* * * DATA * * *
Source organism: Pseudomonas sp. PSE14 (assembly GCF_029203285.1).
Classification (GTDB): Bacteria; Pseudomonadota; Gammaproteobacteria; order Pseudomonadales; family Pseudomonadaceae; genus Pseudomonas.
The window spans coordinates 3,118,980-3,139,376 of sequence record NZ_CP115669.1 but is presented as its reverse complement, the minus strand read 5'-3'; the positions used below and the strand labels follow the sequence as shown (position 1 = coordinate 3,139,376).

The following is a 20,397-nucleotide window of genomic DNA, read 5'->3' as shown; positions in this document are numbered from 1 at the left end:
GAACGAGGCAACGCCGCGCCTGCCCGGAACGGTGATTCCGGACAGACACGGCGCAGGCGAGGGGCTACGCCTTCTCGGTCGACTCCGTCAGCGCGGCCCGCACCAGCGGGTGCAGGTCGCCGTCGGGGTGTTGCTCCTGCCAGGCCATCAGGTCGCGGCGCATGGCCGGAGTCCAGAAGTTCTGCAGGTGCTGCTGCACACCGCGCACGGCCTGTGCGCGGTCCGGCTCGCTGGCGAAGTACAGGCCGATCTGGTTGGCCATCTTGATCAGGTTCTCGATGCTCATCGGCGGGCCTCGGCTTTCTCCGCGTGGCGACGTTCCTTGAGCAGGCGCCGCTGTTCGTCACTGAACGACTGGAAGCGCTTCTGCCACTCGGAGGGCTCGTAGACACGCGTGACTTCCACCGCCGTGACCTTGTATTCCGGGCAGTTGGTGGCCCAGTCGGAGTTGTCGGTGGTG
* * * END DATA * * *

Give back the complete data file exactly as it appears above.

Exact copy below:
Source organism: Pseudomonas sp. PSE14 (assembly GCF_029203285.1).
Classification (GTDB): Bacteria; Pseudomonadota; Gammaproteobacteria; order Pseudomonadales; family Pseudomonadaceae; genus Pseudomonas.
The window spans coordinates 3,118,980-3,139,376 of sequence record NZ_CP115669.1 but is presented as its reverse complement, the minus strand read 5'-3'; the positions used below and the strand labels follow the sequence as shown (position 1 = coordinate 3,139,376).

The following is a 20,397-nucleotide window of genomic DNA, read 5'->3' as shown; positions in this document are numbered from 1 at the left end:
GAACGAGGCAACGCCGCGCCTGCCCGGAACGGTGATTCCGGACAGACACGGCGCAGGCGAGGGGCTACGCCTTCTCGGTCGACTCCGTCAGCGCGGCCCGCACCAGCGGGTGCAGGTCGCCGTCGGGGTGTTGCTCCTGCCAGGCCATCAGGTCGCGGCGCATGGCCGGAGTCCAGAAGTTCTGCAGGTGCTGCTGCACACCGCGCACGGCCTGTGCGCGGTCCGGCTCGCTGGCGAAGTACAGGCCGATCTGGTTGGCCATCTTGATCAGGTTCTCGATGCTCATCGGCGGGCCTCGGCTTTCTCCGCGTGGCGACGTTCCTTGAGCAGGCGCCGCTGTTCGTCACTGAACGACTGGAAGCGCTTCTGCCACTCGGAGGGCTCGTAGACACGCGTGACTTCCACCGCCGTGACCTTGTATTCCGGGCAGTTGGTGGCCCAGTCGGAGTTGTCGGTGGTG